Another Dynamic Duo at Stage Left Theatre
Do not underestimate Amy Szerlong, the director of Beth Kander’s The Bottle Tree which just opened at Stage Left Theatre. Behind her unfailingly polite and cheerful demeanor is a woman in charge. Succeeding Vance Smith, who has led Stage Left since 2009, Szerlong and colleague Jason Fleece will soon take the reins as Co-Artistic Directors.
My own association with Stage Left as a playwright occurred over a dozen years ago during the leadership of another dynamic duo – Jessi Hill and Kevin Heckman. When I learned that Stage Left, one of Chicago’s oldest ensemble-based theatre companies, would once again have two artistic heads, I had to find out more.
Two viewpoints – sharper vision
“We want to be one of the main players in Chicago,” says Szerlong. With nearly 35 years of Stage Left history behind them, she and Fleece are “looking ahead to prospering for the next 35.” Fleece has been an ensemble member since 2009 and Associate Artistic Director since 2013. Szerlong’s tenure is shorter – she first worked with the company in 2012 and became an Ensemble Member in 2015.
Szerlong notes that “Jason has much more institutional knowledge of Stage Left,” plus great familiarity with existing plays. “I bring a fresh perspective and I’m very engaged in new work development programs.” While they have different aesthetic tastes – Fleece tends to gravitate towards more non-traditional scripts than Szerlong – this has led to a productive collaboration. “In talking through season planning, we often have to justify our choices to each other – and that makes for stronger selections.”
Changing course in college
Szerlong brings another skill set to her leadership role at Stage Left: training in arts administration and a day job in Goodman Theatre’s development department. “I can see theatre through the lens of business,” she says. A native of Chicago’s North Shore, Szerlong attended the University of Richmond in Virginia with plans to become an actor. She credits a course in arts administration with “opening my eyes. So many jobs were available in the nonprofit administration sector that I realized I wouldn’t necessarily have to make my living as an actor.”
Along with discovering the management side of the performing arts, Szerlong also defined her interest in directing during college. A century-old script created a pathway to her future – Susan Glaspell’s 1916 one-act Trifles, a murder mystery set in a farmhouse kitchen. Szerlong decided to update the design elements of the script to the 1950s and stage the play in the university theatre’s green room where a small kitchenette was “generic and dated enough to be passable.” Fitting 20 seats into the green room, Szerlong saw her production sell out three nights in a row – and found her footing as a director. “I tried something that I didn’t know how to do and learned as I was doing it.” She recalls. “It was an exciting, affirming, confidence-building experience.”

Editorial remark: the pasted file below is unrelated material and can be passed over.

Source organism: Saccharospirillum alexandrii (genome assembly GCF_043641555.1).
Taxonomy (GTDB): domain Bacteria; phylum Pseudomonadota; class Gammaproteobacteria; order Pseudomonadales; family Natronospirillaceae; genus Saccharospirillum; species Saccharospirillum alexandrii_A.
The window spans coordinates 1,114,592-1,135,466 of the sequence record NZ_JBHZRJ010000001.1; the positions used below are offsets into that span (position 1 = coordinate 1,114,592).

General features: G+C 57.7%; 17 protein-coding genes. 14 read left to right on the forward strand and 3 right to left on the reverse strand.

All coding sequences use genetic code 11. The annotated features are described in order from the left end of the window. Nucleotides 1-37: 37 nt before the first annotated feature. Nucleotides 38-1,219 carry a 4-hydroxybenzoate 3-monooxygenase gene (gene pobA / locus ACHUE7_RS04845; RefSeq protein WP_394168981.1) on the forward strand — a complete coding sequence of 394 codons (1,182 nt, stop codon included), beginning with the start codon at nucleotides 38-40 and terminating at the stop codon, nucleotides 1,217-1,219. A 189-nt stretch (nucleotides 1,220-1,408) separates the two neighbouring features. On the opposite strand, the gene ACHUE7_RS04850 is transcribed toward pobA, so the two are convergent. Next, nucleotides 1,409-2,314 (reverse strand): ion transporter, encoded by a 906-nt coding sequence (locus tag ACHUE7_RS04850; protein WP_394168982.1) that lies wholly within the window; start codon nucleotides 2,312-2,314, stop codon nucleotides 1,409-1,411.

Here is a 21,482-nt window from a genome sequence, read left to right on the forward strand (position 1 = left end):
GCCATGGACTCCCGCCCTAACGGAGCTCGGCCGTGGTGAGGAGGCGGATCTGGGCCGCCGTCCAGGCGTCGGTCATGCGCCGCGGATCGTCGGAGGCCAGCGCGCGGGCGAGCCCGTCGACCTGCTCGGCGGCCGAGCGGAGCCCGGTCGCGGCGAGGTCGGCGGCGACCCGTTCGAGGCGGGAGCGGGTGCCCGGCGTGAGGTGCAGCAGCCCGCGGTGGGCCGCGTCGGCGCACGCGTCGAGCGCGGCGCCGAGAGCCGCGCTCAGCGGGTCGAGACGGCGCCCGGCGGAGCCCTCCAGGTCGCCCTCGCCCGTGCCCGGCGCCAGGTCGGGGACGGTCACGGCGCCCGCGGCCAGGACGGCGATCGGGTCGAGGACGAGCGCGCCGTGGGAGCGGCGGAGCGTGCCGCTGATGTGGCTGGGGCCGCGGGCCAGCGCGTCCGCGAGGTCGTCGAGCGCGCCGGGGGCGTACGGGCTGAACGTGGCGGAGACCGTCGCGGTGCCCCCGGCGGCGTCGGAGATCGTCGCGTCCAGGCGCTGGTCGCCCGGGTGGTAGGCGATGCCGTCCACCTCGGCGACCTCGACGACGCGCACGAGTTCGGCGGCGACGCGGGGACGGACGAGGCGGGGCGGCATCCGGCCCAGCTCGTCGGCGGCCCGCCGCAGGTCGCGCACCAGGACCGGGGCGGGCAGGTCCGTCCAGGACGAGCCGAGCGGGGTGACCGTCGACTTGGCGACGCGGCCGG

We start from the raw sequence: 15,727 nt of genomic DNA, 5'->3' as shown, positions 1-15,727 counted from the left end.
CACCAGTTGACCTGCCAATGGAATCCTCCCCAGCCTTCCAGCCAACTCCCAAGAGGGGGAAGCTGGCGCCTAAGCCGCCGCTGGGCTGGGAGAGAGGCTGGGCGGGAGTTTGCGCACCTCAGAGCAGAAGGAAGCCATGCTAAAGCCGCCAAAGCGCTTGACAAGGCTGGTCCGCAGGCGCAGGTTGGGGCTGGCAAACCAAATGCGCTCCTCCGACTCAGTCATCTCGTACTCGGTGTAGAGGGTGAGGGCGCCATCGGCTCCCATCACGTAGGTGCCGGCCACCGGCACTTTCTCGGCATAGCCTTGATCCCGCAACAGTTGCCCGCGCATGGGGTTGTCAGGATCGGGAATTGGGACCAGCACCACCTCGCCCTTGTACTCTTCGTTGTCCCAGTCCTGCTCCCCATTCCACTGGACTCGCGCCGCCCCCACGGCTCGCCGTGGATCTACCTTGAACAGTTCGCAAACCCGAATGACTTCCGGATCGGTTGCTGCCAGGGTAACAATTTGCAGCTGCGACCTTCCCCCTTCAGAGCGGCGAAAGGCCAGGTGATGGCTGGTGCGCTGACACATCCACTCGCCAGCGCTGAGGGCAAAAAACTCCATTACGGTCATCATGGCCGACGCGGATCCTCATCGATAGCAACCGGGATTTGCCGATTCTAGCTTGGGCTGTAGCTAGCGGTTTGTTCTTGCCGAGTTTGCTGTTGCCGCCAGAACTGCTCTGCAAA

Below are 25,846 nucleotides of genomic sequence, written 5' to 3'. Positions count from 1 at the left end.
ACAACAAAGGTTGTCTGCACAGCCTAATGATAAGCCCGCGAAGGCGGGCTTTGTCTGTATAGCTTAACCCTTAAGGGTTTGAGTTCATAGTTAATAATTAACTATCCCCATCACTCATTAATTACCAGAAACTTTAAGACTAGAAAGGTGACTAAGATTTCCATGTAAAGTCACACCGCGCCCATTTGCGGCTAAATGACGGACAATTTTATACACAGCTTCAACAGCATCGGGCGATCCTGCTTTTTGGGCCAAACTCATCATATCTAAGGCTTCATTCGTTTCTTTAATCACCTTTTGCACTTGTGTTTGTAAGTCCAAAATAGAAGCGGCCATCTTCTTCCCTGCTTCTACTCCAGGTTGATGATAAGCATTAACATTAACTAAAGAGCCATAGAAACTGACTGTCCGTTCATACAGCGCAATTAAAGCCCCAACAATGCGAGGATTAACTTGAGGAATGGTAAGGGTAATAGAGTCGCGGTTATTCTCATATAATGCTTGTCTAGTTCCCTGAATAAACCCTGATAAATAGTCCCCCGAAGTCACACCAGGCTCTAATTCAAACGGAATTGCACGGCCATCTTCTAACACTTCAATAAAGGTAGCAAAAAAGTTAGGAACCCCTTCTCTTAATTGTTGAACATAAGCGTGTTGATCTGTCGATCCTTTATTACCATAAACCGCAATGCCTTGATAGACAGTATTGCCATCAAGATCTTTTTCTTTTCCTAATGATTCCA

Plays with a purpose
Even before graduating, Szerlong made plans to return to Chicago as a director. Her involvement with Stage Left began as an assistant director for its new play festival LeapFest. When participating playwrights sought her opinion, she realized that she had “agency in the rehearsal room.” Besides contributing to a play’s development process, Szerlong was inspired by Stage Left’s mission to raise the debate on social and political issues. “Each LeapFest script dealt with a different aspect of our society. They all had a purpose. No matter how minute the effect might be, they might make a difference in the world. That was really, really exciting for me – and it still is.”
Photo Key/Credits-- from Top to Bottom:
Amy Szerlong headshot - Photo by Ian McLaren
Slider of Bottle Tree images-Ian McLaren Photography
Jason Fleece and Amy Sterling -Photo: Ian McLaren
Szerlong playing Smitty in the University of Richmond's production of How To Succeed in Business Without Really Trying. Photo : David Van Gelder
Two photos of Szerlong at University of Richmond- Brittany Taylor
Susan Lieberman is a playwright, journalist and script consultant who commits most of her waking hours to Chicago theatre. Her Jeff-winning play Arrangement for Two Violas, which came to life in Stage Left’s very first LeapFest, will be published by Chicago Dramaworks in spring 2017.